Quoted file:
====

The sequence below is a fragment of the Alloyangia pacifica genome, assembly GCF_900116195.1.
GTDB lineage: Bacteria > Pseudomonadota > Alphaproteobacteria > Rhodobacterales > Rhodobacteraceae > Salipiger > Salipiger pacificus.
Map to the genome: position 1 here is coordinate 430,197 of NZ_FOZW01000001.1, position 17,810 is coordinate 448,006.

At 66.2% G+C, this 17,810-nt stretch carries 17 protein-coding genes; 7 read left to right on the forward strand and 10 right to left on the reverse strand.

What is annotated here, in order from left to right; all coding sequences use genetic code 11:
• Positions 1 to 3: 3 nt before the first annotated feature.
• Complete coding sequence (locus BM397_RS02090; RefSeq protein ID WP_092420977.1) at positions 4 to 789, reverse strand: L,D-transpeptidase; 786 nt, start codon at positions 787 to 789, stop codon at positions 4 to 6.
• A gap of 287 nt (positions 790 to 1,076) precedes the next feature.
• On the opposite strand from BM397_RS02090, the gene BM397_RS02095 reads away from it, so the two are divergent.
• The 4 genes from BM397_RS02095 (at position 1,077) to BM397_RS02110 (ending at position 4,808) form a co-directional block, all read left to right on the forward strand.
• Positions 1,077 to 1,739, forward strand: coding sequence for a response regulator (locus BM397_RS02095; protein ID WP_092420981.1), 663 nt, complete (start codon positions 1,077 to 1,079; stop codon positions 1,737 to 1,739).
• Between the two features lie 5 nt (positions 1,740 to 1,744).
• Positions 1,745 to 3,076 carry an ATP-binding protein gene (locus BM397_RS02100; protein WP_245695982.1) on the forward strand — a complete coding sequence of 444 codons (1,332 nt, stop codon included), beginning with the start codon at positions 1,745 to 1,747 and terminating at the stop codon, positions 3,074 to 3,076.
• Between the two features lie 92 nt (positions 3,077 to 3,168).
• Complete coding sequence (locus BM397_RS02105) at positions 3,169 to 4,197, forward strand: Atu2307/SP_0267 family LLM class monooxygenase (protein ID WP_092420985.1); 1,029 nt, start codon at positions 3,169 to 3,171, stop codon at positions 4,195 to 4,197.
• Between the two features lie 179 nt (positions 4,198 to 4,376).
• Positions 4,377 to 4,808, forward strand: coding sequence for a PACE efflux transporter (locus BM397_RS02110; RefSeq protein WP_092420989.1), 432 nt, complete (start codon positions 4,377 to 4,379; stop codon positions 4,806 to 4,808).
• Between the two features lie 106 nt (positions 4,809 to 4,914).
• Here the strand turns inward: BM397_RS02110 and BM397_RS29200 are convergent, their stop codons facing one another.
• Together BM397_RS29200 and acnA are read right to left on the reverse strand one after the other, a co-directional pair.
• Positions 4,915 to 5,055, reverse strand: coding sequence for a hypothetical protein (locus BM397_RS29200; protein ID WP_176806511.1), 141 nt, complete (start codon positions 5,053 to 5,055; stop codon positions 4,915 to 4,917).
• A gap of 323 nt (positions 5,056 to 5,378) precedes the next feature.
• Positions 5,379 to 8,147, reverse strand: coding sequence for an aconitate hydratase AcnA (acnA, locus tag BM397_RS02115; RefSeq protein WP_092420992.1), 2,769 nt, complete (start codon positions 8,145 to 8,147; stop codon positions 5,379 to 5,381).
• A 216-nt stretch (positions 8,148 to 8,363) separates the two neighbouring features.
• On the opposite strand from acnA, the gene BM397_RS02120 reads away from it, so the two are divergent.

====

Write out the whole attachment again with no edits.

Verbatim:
The sequence below is a fragment of the Alloyangia pacifica genome, assembly GCF_900116195.1.
GTDB lineage: Bacteria > Pseudomonadota > Alphaproteobacteria > Rhodobacterales > Rhodobacteraceae > Salipiger > Salipiger pacificus.
Map to the genome: position 1 here is coordinate 430,197 of NZ_FOZW01000001.1, position 17,810 is coordinate 448,006.

At 66.2% G+C, this 17,810-nt stretch carries 17 protein-coding genes; 7 read left to right on the forward strand and 10 right to left on the reverse strand.

What is annotated here, in order from left to right; all coding sequences use genetic code 11:
• Positions 1 to 3: 3 nt before the first annotated feature.
• Complete coding sequence (locus BM397_RS02090; RefSeq protein ID WP_092420977.1) at positions 4 to 789, reverse strand: L,D-transpeptidase; 786 nt, start codon at positions 787 to 789, stop codon at positions 4 to 6.
• A gap of 287 nt (positions 790 to 1,076) precedes the next feature.
• On the opposite strand from BM397_RS02090, the gene BM397_RS02095 reads away from it, so the two are divergent.
• The 4 genes from BM397_RS02095 (at position 1,077) to BM397_RS02110 (ending at position 4,808) form a co-directional block, all read left to right on the forward strand.
• Positions 1,077 to 1,739, forward strand: coding sequence for a response regulator (locus BM397_RS02095; protein ID WP_092420981.1), 663 nt, complete (start codon positions 1,077 to 1,079; stop codon positions 1,737 to 1,739).
• Between the two features lie 5 nt (positions 1,740 to 1,744).
• Positions 1,745 to 3,076 carry an ATP-binding protein gene (locus BM397_RS02100; protein WP_245695982.1) on the forward strand — a complete coding sequence of 444 codons (1,332 nt, stop codon included), beginning with the start codon at positions 1,745 to 1,747 and terminating at the stop codon, positions 3,074 to 3,076.
• Between the two features lie 92 nt (positions 3,077 to 3,168).
• Complete coding sequence (locus BM397_RS02105) at positions 3,169 to 4,197, forward strand: Atu2307/SP_0267 family LLM class monooxygenase (protein ID WP_092420985.1); 1,029 nt, start codon at positions 3,169 to 3,171, stop codon at positions 4,195 to 4,197.
• Between the two features lie 179 nt (positions 4,198 to 4,376).
• Positions 4,377 to 4,808, forward strand: coding sequence for a PACE efflux transporter (locus BM397_RS02110; RefSeq protein WP_092420989.1), 432 nt, complete (start codon positions 4,377 to 4,379; stop codon positions 4,806 to 4,808).
• Between the two features lie 106 nt (positions 4,809 to 4,914).
• Here the strand turns inward: BM397_RS02110 and BM397_RS29200 are convergent, their stop codons facing one another.
• Together BM397_RS29200 and acnA are read right to left on the reverse strand one after the other, a co-directional pair.
• Positions 4,915 to 5,055, reverse strand: coding sequence for a hypothetical protein (locus BM397_RS29200; protein ID WP_176806511.1), 141 nt, complete (start codon positions 5,053 to 5,055; stop codon positions 4,915 to 4,917).
• A gap of 323 nt (positions 5,056 to 5,378) precedes the next feature.
• Positions 5,379 to 8,147, reverse strand: coding sequence for an aconitate hydratase AcnA (acnA, locus tag BM397_RS02115; RefSeq protein WP_092420992.1), 2,769 nt, complete (start codon positions 8,145 to 8,147; stop codon positions 5,379 to 5,381).
• A 216-nt stretch (positions 8,148 to 8,363) separates the two neighbouring features.
• On the opposite strand from acnA, the gene BM397_RS02120 reads away from it, so the two are divergent.